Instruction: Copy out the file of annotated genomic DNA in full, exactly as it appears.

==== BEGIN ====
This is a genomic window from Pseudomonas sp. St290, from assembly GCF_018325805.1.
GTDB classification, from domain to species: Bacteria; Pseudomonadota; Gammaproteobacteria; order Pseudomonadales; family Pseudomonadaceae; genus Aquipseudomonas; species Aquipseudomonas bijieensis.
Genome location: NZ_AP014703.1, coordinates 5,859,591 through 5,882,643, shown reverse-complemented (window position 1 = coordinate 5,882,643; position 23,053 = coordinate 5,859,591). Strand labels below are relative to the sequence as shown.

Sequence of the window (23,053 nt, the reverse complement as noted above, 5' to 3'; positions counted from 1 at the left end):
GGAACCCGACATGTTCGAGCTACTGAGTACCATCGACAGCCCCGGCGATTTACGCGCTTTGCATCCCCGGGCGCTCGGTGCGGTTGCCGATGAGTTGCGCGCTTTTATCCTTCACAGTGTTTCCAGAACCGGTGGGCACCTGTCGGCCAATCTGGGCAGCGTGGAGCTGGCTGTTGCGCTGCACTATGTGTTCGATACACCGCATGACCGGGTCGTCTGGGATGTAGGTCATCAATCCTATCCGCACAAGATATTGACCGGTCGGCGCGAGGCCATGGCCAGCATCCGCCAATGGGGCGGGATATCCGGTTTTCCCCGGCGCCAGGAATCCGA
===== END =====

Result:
This is a genomic window from Pseudomonas sp. St290, from assembly GCF_018325805.1.
GTDB classification, from domain to species: Bacteria; Pseudomonadota; Gammaproteobacteria; order Pseudomonadales; family Pseudomonadaceae; genus Aquipseudomonas; species Aquipseudomonas bijieensis.
Genome location: NZ_AP014703.1, coordinates 5,859,591 through 5,882,643, shown reverse-complemented (window position 1 = coordinate 5,882,643; position 23,053 = coordinate 5,859,591). Strand labels below are relative to the sequence as shown.

Sequence of the window (23,053 nt, the reverse complement as noted above, 5' to 3'; positions counted from 1 at the left end):
GGAACCCGACATGTTCGAGCTACTGAGTACCATCGACAGCCCCGGCGATTTACGCGCTTTGCATCCCCGGGCGCTCGGTGCGGTTGCCGATGAGTTGCGCGCTTTTATCCTTCACAGTGTTTCCAGAACCGGTGGGCACCTGTCGGCCAATCTGGGCAGCGTGGAGCTGGCTGTTGCGCTGCACTATGTGTTCGATACACCGCATGACCGGGTCGTCTGGGATGTAGGTCATCAATCCTATCCGCACAAGATATTGACCGGTCGGCGCGAGGCCATGGCCAGCATCCGCCAATGGGGCGGGATATCCGGTTTTCCCCGGCGCCAGGAATCCGA